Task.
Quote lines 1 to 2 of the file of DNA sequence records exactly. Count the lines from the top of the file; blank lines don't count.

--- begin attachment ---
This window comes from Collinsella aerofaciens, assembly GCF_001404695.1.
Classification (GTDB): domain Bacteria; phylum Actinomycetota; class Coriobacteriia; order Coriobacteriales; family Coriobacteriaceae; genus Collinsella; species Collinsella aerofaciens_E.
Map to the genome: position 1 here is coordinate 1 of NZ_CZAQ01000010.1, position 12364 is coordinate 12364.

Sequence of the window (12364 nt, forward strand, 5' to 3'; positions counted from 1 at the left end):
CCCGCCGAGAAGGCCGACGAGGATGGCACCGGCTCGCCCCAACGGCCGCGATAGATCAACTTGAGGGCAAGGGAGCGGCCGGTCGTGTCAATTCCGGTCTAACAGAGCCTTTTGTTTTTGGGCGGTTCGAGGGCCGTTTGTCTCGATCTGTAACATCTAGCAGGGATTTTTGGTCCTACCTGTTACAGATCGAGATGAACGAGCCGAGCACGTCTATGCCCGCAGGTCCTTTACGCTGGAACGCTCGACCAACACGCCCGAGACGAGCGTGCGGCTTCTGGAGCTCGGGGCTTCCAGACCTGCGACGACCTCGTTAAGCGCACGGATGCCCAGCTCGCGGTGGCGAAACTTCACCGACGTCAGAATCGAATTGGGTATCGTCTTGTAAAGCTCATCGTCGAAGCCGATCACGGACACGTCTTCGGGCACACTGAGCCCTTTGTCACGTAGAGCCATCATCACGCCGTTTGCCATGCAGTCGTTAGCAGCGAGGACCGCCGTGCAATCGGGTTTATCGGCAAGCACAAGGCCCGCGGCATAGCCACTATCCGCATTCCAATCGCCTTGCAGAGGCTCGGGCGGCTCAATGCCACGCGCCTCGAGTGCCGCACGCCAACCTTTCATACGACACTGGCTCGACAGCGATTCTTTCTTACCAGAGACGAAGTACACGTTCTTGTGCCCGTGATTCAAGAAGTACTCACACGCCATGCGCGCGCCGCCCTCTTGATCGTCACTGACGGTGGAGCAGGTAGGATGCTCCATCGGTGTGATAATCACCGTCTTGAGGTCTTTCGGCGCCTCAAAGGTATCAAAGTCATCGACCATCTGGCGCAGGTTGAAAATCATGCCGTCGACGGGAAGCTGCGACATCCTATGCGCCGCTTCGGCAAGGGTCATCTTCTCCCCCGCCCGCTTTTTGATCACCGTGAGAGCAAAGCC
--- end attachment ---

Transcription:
This window comes from Collinsella aerofaciens, assembly GCF_001404695.1.
Classification (GTDB): domain Bacteria; phylum Actinomycetota; class Coriobacteriia; order Coriobacteriales; family Coriobacteriaceae; genus Collinsella; species Collinsella aerofaciens_E.